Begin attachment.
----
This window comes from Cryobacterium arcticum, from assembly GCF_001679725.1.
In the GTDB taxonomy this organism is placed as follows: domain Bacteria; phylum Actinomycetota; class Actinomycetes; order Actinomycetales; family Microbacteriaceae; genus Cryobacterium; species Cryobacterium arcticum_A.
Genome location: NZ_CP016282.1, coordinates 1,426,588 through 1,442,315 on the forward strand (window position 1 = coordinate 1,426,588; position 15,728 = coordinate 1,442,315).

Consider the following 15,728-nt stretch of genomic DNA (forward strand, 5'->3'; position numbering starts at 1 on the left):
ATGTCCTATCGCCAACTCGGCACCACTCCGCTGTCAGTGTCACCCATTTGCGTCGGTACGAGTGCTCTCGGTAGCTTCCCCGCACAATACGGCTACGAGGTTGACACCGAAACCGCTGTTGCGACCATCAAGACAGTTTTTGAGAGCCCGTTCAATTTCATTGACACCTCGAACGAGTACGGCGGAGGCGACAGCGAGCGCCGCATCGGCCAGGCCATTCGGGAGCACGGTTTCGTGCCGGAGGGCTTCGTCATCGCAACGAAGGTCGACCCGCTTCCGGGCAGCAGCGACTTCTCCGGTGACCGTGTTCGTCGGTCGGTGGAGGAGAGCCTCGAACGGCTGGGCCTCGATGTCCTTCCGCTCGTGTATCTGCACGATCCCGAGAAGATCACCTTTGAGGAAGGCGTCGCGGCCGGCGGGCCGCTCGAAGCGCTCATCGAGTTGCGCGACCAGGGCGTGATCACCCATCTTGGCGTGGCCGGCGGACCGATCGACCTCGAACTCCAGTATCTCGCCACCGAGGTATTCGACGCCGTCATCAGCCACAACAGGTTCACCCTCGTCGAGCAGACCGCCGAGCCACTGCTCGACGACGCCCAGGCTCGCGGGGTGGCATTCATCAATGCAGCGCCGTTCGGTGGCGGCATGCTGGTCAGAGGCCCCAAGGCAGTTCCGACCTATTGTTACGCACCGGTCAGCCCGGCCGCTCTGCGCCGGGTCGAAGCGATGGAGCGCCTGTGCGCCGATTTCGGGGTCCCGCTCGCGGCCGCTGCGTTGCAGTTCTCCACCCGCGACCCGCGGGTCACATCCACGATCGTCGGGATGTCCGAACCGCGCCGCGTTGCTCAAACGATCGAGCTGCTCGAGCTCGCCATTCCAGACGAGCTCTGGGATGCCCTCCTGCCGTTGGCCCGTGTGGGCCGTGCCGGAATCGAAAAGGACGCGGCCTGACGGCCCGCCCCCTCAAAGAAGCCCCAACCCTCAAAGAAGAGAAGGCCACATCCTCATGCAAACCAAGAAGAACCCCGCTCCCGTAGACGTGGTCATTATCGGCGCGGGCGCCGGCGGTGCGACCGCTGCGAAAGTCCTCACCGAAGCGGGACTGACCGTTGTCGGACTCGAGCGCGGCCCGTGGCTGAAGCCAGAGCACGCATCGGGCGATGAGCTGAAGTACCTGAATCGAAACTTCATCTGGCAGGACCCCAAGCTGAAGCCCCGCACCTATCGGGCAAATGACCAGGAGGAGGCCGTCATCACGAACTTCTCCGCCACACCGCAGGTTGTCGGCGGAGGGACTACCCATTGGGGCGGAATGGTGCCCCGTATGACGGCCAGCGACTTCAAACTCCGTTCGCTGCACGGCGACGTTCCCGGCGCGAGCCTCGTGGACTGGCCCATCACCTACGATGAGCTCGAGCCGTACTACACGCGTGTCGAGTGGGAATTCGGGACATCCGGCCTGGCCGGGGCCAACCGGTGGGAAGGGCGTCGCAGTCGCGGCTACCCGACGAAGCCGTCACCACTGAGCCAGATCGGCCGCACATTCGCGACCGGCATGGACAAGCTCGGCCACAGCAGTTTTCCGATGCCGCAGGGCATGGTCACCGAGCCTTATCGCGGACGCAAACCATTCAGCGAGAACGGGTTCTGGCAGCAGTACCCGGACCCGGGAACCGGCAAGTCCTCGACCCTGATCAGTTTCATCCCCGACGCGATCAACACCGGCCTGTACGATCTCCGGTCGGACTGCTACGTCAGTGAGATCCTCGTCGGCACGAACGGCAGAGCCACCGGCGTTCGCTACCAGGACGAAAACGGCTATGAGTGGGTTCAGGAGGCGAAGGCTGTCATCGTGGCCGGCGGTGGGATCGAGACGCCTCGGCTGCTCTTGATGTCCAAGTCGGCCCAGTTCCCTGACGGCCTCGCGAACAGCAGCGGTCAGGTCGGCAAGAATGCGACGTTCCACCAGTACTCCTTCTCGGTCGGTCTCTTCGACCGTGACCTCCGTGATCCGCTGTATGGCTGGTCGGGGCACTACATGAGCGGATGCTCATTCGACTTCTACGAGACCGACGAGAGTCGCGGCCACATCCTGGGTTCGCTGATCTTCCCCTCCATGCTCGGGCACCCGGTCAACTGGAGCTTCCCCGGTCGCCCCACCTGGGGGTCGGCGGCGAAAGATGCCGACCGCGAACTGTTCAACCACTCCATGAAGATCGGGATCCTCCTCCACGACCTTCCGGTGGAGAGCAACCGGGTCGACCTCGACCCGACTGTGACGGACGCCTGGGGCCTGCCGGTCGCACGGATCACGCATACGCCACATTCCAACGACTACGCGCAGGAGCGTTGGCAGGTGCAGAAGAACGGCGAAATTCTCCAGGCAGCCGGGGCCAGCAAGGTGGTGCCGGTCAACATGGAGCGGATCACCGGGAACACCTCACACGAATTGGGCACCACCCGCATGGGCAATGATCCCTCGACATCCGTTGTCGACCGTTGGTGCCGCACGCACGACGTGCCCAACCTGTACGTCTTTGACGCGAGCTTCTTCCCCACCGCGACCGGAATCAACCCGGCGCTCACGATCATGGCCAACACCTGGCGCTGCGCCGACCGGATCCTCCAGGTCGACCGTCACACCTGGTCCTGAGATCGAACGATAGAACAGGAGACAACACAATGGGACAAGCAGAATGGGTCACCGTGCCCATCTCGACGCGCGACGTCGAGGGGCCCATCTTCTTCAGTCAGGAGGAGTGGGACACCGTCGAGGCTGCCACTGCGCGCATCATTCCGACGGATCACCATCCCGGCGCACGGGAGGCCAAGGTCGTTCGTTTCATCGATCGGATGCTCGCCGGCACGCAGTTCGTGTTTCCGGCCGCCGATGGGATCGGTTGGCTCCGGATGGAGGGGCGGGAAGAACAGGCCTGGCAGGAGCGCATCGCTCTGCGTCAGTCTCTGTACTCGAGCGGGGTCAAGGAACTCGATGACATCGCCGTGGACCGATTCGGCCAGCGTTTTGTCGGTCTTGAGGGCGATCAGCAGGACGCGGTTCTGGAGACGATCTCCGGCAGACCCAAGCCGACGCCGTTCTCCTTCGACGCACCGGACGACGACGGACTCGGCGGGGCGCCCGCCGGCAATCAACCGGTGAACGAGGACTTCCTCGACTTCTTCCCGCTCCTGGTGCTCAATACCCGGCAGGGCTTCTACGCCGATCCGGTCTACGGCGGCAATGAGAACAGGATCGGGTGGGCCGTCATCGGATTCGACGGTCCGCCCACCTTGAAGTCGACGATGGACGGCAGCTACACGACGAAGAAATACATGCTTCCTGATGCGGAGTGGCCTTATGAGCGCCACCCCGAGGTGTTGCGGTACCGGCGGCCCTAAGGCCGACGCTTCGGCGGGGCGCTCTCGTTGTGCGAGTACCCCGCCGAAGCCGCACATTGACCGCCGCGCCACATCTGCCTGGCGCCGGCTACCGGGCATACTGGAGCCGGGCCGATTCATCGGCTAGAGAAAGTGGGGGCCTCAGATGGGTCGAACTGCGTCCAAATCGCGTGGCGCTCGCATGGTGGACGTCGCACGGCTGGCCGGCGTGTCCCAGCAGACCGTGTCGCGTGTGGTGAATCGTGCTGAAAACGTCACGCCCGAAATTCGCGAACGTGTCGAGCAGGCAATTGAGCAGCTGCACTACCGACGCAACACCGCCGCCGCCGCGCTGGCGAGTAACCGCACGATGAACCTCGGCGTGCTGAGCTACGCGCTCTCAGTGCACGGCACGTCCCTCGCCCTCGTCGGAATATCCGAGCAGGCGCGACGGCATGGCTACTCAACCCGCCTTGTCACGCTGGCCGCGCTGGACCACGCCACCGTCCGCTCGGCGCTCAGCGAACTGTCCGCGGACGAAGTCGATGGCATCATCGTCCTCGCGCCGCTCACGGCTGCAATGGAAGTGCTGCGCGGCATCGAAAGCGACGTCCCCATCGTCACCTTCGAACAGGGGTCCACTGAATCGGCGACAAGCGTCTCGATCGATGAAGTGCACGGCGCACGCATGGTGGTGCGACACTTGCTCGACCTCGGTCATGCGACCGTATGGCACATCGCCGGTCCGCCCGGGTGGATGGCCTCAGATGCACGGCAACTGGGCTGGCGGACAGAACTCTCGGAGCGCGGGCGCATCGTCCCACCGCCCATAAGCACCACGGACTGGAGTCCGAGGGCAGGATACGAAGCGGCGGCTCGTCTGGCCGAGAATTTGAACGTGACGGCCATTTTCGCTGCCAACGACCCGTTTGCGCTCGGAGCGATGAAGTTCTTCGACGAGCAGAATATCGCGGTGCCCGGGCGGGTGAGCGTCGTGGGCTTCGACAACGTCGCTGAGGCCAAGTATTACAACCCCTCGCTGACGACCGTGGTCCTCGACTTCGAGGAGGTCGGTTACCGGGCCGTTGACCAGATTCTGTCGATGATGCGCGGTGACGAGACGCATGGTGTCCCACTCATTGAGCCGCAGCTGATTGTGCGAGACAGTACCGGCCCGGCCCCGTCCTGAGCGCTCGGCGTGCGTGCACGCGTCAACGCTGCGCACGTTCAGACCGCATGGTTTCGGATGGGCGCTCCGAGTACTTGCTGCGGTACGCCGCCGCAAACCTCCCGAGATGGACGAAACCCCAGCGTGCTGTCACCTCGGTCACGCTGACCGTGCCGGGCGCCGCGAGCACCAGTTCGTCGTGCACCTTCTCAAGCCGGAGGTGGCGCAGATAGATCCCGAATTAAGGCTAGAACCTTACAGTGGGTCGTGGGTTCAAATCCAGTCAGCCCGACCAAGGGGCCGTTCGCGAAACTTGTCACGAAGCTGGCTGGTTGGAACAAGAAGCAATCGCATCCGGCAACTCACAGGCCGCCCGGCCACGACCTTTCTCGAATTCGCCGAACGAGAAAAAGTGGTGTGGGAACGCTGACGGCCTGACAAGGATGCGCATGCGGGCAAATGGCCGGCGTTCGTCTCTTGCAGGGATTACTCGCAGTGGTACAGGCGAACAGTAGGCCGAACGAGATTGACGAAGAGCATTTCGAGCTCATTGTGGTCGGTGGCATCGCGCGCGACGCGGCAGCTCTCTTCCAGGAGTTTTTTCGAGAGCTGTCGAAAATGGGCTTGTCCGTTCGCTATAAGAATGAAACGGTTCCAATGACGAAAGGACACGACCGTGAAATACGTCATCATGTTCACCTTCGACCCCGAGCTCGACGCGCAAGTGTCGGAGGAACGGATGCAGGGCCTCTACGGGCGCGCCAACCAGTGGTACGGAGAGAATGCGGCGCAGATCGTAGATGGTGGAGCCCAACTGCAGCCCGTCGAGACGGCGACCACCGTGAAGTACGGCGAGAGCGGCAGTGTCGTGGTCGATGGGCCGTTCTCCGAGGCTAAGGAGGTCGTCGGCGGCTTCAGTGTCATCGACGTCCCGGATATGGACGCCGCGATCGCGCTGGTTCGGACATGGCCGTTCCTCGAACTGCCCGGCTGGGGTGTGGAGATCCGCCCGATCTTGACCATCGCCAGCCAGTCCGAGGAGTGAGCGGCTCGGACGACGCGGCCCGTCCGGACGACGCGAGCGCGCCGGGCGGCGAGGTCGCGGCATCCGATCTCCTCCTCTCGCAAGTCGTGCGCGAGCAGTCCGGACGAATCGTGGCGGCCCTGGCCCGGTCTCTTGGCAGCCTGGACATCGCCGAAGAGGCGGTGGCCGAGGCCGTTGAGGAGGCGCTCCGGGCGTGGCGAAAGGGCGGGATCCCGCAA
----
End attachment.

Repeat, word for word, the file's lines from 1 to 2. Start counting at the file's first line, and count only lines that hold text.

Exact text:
This window comes from Cryobacterium arcticum, from assembly GCF_001679725.1.
In the GTDB taxonomy this organism is placed as follows: domain Bacteria; phylum Actinomycetota; class Actinomycetes; order Actinomycetales; family Microbacteriaceae; genus Cryobacterium; species Cryobacterium arcticum_A.